|Publication number||US5594284 A|
|Application number||US 08/321,034|
|Publication date||Jan 14, 1997|
|Filing date||Oct 6, 1994|
|Priority date||Oct 6, 1994|
|Publication number||08321034, 321034, US 5594284 A, US 5594284A, US-A-5594284, US5594284 A, US5594284A|
|Inventors||George H. Hill, Steve S. Sahebjam|
|Original Assignee||George Hill|
|Export Citation||BiBTeX, EndNote, RefMan|
|Patent Citations (5), Non-Patent Citations (2), Referenced by (22), Classifications (9), Legal Events (6)|
|External Links: USPTO, USPTO Assignment, Espacenet|
The present invention relates to vehicular security systems and more particularly to a key-based security system for the selective enablement and disablement of vehicular electrical systems as a theft deterrent.
The theft of automobiles, boats, motorcycles, RVs, and like vehicles has prompted the creation of an endless assortment of anti-theft devices. The primary problem associated with most of these devices is that would-be thieves quickly ascertain a method to defeat the effectiveness of the device. In addition, many anti-theft devices are unreliable, poor in quality, high in cost, difficult to use or require considerable time by the user/installer to implement and maintain.
The majority of anti-theft devices can be classified into three basic categories. The first category includes devices which physically immobilize a vehicle component, such as a steering wheel, locking mechanisms and/or the transmission. "The Club"™ is a prime example of a physical immobilization device. The second category involves intruder detection mechanisms which, upon intrusion, either actuate an alarm system (such as flashing lights, horn sounding, and the like) or otherwise disable an electrical system of the vehicle. The third category encompasses devices specifically directed to a method or apparatus for selectively enabling and disabling operational systems within the vehicle including, for example, the ignition, fuel systems, computer control systems, and similar electrical systems which are essential for proper operation of the vehicle. The present invention lies within this third category. More particularly, the present invention provides a security key system which enables specific electrical systems when a security key is properly introduced into the system, and disables the system when the key is removed therefrom.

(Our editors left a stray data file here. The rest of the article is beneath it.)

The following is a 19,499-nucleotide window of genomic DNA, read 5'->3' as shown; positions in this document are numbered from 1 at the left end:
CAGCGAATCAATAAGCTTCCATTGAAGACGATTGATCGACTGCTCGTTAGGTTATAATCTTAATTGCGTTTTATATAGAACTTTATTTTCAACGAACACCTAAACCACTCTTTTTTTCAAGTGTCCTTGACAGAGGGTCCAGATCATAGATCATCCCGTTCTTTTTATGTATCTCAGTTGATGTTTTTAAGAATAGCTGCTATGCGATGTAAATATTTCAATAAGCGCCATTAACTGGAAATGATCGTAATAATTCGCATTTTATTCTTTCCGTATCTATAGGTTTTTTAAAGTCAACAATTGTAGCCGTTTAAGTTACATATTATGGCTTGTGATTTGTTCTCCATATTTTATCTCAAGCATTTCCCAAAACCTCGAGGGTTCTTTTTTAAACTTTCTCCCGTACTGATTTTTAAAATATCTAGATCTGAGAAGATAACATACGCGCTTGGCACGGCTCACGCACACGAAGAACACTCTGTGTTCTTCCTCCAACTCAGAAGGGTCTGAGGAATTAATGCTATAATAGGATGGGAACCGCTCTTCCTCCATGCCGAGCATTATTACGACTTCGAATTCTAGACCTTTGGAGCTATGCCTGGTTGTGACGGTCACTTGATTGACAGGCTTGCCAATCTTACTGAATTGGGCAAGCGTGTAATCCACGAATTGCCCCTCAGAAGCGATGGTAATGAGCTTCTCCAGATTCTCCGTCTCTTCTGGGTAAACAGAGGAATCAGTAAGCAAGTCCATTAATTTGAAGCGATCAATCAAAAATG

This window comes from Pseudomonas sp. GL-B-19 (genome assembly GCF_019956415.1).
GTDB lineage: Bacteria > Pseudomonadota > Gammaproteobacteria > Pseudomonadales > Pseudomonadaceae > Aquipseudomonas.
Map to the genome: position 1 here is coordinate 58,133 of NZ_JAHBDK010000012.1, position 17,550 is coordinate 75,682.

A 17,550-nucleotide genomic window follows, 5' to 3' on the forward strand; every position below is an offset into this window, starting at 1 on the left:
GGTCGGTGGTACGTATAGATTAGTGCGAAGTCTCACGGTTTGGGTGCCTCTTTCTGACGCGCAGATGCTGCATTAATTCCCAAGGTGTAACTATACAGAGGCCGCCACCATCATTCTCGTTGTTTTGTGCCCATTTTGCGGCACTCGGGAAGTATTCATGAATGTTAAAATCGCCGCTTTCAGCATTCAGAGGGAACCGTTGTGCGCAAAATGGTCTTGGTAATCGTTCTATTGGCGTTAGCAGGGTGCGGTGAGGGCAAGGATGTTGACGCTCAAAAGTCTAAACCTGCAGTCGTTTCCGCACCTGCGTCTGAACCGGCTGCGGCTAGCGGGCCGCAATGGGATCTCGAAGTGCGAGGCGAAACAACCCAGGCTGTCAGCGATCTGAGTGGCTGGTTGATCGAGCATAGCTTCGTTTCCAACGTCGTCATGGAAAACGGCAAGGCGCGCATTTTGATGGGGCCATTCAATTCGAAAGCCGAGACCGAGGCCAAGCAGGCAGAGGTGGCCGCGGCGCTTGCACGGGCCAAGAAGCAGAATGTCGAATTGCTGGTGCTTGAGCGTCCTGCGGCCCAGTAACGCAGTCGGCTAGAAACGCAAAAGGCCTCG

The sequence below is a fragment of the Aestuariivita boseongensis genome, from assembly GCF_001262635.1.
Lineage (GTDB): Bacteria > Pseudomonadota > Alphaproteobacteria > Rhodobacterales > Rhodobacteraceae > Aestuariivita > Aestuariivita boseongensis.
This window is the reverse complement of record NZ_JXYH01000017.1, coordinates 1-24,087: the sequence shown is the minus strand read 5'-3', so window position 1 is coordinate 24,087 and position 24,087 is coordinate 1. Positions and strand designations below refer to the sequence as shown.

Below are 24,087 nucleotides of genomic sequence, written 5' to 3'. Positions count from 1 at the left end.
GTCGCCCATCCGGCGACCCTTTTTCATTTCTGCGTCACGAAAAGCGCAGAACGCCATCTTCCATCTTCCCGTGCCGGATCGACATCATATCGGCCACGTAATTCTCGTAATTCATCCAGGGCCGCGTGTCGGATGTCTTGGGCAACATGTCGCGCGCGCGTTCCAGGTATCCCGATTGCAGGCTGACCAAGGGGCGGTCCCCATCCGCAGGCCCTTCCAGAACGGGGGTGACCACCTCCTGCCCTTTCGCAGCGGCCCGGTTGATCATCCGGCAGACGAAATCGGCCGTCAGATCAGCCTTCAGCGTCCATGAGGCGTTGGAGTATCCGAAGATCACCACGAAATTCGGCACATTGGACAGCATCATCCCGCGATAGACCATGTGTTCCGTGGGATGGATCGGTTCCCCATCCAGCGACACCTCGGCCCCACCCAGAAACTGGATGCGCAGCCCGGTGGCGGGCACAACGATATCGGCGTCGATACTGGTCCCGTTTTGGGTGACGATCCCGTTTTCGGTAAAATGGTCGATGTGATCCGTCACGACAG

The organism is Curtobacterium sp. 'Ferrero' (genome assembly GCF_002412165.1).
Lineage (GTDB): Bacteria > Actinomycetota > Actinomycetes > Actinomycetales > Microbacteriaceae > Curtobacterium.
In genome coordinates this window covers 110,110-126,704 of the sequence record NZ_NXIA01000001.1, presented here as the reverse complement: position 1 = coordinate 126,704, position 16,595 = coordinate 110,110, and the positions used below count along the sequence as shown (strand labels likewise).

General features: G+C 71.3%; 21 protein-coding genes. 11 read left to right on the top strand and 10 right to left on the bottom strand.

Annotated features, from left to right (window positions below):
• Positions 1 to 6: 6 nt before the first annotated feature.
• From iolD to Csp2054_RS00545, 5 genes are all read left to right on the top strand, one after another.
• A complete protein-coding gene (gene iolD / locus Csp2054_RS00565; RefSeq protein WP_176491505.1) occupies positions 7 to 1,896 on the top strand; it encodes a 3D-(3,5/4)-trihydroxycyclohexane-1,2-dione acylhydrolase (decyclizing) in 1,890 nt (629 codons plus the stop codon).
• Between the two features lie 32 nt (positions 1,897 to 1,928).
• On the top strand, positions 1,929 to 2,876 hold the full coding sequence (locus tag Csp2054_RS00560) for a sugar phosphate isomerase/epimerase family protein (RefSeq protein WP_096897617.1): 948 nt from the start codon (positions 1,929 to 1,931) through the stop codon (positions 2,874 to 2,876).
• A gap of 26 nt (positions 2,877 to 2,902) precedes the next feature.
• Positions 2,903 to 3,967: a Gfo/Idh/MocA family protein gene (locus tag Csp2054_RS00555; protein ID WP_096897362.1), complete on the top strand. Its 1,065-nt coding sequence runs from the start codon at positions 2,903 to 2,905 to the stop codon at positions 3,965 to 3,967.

The prior art is replete with methods and devices, such as security keys, for attempting to prevent theft or other unwanted access to automobiles and other vehicles. For example, U.S. Pat. No. 4,327,353 to Beard et al. provides for an electronic security system with an encoded security card. The card consists of a plurality of coded contacts on the upper side of the card. When the proper key is inserted into a female decoding reader it allows the system to function without tripping alarms.
U.S. Pat. No. 4,945,872 to Embry relates to a theft prevention apparatus comprising a disabling device for electronic circuits. The device includes a female connector and a male "key". The inwardly facing rear surface of the female connector features a plurality of outwardly projecting terminals for connection of electrical wires. The female connector is incorporated into the automobile ignition circuit by severing a predetermined group of wires. When the male connector is removed from the female connector, the vehicle is disabled. The device includes "dummy" wires to give false readings for tamper resistance.